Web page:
The following is a story told by Helen Corley about the arrival of McFaddens Road Show to Athlone. This would be typical of every village in Ireland.
“So little ever happened in our village that anything out of the ordinary was greeted with great enthusiasm by all. I was eleven when the hand-written notices were displayed in the shop windows. McFadden’s roadshow was coming to the parochial hall. Starting on Sunday night, we were to be treated to five nights of music, song, dance and drama. The excitement was unbearable.
On Sunday evening, rows of bicycles lined the Chapel railings and the wall down to the hall. Dozens of girls and fellows from outlying areas converged outside the hall, even the corner boys, anxious to experience excitement, abandoned their positions and headed towards the hall. The hall, with green painted walls was filled within minutes. Every available hard backless bench and form was filled to capacity.
The show started with five dancers dressed in glittering suits and dresses tap-dancing and singing “There’s no business like show business”. This opening night was a “Variety show”, We watched a magician make an egg disappear. He must have been so disheartened to hear the boos and shouts telling him it was up his sleeve. The troupe of dancers returned and were followed by a comedian who reeled off funny stories. Next came a man , who we were told had a very famous brother. He sang ‘Fraulein’, ‘The old house’ and ‘Mother Machree’. The whole hall erupted into a cacophony of cat-calls and piercing whistles as a girl in a tight lurex dress who was introduced as the niece of a famous actress sang “If i were a blackbird” and “My bonny lies over the ocean”. After the final tap-dance there was a stampede towards the door.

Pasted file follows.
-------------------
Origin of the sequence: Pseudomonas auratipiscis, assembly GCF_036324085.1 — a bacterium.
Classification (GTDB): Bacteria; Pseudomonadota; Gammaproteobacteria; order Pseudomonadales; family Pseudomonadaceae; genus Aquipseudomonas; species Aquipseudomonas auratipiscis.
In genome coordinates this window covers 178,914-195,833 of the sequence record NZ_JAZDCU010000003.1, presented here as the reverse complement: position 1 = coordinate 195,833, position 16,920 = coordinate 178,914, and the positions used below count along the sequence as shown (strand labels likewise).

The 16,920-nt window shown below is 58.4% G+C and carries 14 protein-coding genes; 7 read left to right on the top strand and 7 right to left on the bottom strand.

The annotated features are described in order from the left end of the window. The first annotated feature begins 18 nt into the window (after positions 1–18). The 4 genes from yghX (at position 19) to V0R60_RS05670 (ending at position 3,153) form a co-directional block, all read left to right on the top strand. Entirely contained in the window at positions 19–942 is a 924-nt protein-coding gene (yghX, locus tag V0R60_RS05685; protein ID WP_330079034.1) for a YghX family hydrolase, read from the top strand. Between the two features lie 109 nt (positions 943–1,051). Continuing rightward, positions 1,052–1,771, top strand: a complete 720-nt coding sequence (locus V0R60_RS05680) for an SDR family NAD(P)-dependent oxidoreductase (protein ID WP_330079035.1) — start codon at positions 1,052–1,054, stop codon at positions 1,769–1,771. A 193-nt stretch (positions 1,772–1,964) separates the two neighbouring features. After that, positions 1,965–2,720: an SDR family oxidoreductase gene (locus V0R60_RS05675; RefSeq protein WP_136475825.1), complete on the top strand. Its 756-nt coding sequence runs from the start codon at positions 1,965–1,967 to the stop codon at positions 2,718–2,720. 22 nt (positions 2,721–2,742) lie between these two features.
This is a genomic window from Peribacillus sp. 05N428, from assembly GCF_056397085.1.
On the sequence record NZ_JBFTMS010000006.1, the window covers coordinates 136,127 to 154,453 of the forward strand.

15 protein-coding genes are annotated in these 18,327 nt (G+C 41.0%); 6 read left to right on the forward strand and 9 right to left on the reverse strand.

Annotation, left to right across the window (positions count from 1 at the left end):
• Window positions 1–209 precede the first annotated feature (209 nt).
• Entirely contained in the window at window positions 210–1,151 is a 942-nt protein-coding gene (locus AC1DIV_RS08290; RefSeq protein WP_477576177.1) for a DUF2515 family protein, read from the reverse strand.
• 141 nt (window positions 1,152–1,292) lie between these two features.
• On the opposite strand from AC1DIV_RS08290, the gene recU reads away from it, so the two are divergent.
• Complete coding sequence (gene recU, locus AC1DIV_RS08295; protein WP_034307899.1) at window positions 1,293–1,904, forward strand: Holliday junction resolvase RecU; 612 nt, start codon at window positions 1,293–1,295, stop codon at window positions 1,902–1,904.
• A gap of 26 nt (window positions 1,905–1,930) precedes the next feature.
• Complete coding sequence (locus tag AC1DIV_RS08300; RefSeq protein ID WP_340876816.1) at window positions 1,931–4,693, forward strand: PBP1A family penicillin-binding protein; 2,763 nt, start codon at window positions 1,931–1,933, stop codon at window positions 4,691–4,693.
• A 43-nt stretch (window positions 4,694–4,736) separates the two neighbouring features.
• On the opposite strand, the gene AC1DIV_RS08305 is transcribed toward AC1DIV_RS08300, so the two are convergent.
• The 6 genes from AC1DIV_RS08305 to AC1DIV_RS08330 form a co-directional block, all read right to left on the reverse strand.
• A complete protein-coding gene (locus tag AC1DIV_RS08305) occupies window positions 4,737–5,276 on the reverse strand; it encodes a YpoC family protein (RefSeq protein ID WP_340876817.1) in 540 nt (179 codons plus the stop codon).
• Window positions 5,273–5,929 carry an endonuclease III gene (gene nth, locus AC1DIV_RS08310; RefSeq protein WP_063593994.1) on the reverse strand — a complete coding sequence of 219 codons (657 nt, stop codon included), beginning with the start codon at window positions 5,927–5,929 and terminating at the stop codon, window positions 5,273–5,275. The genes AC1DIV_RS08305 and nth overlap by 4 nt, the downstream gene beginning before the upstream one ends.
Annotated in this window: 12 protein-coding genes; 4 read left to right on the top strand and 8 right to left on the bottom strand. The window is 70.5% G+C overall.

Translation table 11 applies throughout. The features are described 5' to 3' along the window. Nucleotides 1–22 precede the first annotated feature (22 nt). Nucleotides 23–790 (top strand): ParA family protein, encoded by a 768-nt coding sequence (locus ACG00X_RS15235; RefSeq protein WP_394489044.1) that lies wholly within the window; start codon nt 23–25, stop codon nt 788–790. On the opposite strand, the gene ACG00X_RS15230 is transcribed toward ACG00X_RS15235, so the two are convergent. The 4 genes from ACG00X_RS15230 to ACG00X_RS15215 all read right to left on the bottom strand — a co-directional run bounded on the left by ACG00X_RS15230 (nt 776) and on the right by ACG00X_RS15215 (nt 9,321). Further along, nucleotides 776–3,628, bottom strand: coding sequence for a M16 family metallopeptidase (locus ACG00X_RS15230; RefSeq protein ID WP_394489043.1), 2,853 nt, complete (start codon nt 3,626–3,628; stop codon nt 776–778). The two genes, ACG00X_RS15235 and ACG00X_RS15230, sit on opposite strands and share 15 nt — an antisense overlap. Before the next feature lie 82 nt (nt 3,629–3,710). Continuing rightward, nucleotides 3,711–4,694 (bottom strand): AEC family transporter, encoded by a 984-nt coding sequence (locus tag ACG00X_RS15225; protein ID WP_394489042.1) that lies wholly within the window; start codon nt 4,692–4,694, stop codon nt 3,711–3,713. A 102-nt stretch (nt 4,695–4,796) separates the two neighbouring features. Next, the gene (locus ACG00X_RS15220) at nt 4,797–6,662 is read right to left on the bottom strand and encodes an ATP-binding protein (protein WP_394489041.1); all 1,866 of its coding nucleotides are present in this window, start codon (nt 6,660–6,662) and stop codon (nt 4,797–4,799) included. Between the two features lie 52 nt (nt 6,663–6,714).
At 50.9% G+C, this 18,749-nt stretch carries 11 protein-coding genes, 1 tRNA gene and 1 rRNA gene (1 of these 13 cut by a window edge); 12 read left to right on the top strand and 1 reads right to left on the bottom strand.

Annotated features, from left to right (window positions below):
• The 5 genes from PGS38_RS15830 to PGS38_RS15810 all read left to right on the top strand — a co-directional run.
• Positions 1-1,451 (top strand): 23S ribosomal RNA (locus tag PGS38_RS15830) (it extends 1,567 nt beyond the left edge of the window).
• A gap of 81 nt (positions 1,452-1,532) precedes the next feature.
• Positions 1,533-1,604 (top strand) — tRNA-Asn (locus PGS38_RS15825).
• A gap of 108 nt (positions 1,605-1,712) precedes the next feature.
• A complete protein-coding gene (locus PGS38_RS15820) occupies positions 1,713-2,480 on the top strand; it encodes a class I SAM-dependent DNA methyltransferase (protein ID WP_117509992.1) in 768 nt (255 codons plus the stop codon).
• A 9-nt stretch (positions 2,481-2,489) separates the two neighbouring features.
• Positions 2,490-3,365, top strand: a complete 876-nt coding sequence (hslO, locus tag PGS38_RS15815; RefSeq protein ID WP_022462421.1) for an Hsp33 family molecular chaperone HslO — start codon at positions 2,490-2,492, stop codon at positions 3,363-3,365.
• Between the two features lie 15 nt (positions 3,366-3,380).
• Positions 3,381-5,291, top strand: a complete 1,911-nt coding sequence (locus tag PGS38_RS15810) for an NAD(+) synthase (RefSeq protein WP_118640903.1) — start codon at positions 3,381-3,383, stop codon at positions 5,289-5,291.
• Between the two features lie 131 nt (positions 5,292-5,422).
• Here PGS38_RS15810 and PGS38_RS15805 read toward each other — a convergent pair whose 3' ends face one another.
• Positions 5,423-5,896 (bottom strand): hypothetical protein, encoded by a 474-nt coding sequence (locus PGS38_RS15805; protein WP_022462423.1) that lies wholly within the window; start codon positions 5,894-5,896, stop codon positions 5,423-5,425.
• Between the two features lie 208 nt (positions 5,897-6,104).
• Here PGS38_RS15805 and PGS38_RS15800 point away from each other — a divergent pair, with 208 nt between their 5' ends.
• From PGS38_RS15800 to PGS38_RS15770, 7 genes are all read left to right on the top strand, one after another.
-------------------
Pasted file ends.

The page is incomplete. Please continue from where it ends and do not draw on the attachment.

The following night, the hall was so full that anyone leaning against the wall was drenched from the condensation. The play being staged was ‘Maria Martin and murder in the red barn’. We saw Maria meeting her lover and arranging to elope with him. We heard a shot and saw her lying dead as her lover fled but he didn’t get far because the lights went out and he fell over the box that held her going away clothes. We remained in darkness while a man playing an accordion sat with two flash lamps trained on him.
The following nights Willie Reilly and his Colleen Bawn and East Lynn passed without mishap. For me, the highlight of the week was the “Talent Contest”. I cringe with shame when I remember standing on the stage belting out “The happy wanderer” while the compère looked into what he called the applause meter and declared me the winner. I got two little china dogs and a clip on the ear from my mother, when I arrived home, for making an exhibition of myself.
Recently I found those dogs and I was transported back in time to that dismal hall where people so hungry for company and entertainment travelled miles to sit on hard forms and escape for a few hours the loneliness and desolation that was rural Ireland of the 1950s.”
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